Tuesday, 1 July 2008

What does delta hedging a tranche mean?

Some old research from, of all people, Bear Stearns, makes fascinating reading. It is about delta hedging CDX and iTraxx tranches, just about the simplest possible hedging problem in structured credit (in that index itself is the hedge, and both that and the tranches are liquid).

Suppose we have sold a tranche of the CDX. What it the delta with respect to the index? The standard definition would say something like

delta = (price of tranche at index spread plus 1bp - price of tranche at index spread) / 1bp

But there is a hidden correlation assumption: we calculate this delta at constant base correlation. Thus delta hedging will only be P/L minimising if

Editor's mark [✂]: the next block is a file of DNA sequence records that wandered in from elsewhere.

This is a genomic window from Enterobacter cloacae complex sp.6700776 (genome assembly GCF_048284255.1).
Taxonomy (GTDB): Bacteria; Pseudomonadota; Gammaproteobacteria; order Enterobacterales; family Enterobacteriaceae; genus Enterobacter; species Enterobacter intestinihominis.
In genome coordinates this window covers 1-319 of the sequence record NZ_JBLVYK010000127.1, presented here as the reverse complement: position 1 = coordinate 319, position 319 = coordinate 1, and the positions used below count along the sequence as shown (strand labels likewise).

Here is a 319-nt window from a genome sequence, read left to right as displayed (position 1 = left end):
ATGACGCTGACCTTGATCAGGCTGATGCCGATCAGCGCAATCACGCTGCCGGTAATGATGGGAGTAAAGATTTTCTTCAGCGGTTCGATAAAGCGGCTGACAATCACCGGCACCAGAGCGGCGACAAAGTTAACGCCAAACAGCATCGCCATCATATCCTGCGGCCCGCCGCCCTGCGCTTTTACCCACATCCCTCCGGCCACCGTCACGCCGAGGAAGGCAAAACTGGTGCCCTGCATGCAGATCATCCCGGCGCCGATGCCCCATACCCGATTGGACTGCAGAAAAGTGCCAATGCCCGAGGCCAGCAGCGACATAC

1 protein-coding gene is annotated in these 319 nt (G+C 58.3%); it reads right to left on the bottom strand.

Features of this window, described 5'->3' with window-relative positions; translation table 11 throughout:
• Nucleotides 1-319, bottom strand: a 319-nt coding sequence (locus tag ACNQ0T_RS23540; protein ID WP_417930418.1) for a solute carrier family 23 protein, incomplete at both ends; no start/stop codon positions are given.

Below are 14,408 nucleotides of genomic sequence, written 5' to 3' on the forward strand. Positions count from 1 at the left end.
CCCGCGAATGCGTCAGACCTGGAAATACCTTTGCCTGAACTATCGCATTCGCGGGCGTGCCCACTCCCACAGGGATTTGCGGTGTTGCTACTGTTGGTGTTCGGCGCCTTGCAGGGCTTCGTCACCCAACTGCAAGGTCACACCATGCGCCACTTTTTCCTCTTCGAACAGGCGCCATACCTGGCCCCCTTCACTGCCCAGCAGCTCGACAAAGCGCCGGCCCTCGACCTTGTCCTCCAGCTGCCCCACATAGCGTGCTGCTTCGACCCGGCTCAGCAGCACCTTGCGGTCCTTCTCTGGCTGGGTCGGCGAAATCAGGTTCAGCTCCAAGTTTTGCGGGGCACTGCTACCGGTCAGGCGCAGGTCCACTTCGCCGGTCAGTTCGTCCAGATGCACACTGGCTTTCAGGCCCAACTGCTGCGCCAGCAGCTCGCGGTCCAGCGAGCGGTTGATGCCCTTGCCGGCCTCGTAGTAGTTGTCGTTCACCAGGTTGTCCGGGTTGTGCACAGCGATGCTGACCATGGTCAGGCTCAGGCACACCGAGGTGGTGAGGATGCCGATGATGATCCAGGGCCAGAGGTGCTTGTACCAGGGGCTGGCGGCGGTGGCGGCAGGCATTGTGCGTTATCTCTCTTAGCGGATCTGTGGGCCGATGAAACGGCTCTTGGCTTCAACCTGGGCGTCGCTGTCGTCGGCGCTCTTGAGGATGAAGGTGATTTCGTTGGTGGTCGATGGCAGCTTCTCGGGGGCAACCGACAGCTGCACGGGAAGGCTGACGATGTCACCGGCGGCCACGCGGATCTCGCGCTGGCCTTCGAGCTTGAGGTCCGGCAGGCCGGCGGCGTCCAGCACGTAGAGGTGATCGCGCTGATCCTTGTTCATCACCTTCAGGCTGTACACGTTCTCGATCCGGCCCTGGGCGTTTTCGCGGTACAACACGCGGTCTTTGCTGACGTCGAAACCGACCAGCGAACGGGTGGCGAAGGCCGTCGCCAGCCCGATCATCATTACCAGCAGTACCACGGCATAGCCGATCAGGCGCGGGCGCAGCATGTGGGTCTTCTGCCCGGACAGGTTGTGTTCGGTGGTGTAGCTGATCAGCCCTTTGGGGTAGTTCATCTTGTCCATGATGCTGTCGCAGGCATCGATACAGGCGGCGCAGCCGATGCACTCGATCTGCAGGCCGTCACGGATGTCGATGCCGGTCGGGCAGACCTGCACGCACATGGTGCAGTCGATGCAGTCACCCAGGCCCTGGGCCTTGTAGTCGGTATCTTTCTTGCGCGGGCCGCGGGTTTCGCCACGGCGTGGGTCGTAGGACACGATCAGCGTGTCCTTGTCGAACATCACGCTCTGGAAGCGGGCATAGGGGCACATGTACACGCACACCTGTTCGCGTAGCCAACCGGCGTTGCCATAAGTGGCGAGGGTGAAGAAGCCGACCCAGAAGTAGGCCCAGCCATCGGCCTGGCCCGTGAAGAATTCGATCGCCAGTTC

• spread movements are small;
  • rehedging is possible after a small spread movement; and
  • base correlation remains constant.
The first two assumptions have not held recently with even the hitherto liquid CDX and iTraxx displaying jumps and illiquidity. But interestingly even back in 2004 the last one was known not to hold either. Here is the tracking error of delta hedging each of the CDX tranches from the Bear's research:
And here are the realised deltas (i.e. I think the best deltas ex post) vs. the calculated ones (ex ante from the model):
And remember, that is the easiest hedge in structured credit. If the simplest position to hedge when the market was not particularly troubled gives you 3% tracking errors, what is it like trying to delta hedge a bespoke hybrid CDO at the moment?

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